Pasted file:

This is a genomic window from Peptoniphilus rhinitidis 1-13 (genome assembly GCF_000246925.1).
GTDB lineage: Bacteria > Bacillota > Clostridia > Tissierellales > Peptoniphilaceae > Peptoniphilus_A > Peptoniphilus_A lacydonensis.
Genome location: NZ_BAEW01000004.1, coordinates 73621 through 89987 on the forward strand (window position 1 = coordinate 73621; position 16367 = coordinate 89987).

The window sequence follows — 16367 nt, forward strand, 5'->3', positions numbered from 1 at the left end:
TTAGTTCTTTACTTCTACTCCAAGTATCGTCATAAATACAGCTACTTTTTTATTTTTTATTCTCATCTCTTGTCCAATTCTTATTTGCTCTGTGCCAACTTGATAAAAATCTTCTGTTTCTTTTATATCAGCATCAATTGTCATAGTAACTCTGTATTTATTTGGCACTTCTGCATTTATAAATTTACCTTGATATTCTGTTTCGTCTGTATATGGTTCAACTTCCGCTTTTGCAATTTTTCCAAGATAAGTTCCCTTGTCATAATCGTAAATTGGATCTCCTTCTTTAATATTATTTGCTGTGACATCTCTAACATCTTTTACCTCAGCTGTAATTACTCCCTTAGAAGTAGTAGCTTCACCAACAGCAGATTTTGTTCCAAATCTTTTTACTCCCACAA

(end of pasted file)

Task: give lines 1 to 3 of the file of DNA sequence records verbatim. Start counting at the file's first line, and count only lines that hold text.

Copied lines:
This is a genomic window from Peptoniphilus rhinitidis 1-13 (genome assembly GCF_000246925.1).
GTDB lineage: Bacteria > Bacillota > Clostridia > Tissierellales > Peptoniphilaceae > Peptoniphilus_A > Peptoniphilus_A lacydonensis.
Genome location: NZ_BAEW01000004.1, coordinates 73621 through 89987 on the forward strand (window position 1 = coordinate 73621; position 16367 = coordinate 89987).